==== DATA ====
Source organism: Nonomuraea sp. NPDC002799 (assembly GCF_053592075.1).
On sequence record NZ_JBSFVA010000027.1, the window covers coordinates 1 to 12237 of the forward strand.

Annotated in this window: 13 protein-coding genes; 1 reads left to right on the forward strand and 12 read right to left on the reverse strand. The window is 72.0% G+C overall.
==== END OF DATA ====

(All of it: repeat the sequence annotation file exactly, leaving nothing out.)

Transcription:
Source organism: Nonomuraea sp. NPDC002799 (assembly GCF_053592075.1).
On sequence record NZ_JBSFVA010000027.1, the window covers coordinates 1 to 12237 of the forward strand.

Annotated in this window: 13 protein-coding genes; 1 reads left to right on the forward strand and 12 read right to left on the reverse strand. The window is 72.0% G+C overall.